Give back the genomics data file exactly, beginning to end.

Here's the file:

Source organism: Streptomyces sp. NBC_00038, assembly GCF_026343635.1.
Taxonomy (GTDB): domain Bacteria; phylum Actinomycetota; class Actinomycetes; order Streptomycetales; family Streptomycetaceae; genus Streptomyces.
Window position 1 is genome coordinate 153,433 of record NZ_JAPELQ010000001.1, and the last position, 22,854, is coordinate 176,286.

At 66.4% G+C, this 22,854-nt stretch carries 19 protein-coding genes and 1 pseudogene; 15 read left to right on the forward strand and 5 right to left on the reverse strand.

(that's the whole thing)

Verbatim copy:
Source organism: Streptomyces sp. NBC_00038, assembly GCF_026343635.1.
Taxonomy (GTDB): domain Bacteria; phylum Actinomycetota; class Actinomycetes; order Streptomycetales; family Streptomycetaceae; genus Streptomyces.
Window position 1 is genome coordinate 153,433 of record NZ_JAPELQ010000001.1, and the last position, 22,854, is coordinate 176,286.

At 66.4% G+C, this 22,854-nt stretch carries 19 protein-coding genes and 1 pseudogene; 15 read left to right on the forward strand and 5 right to left on the reverse strand.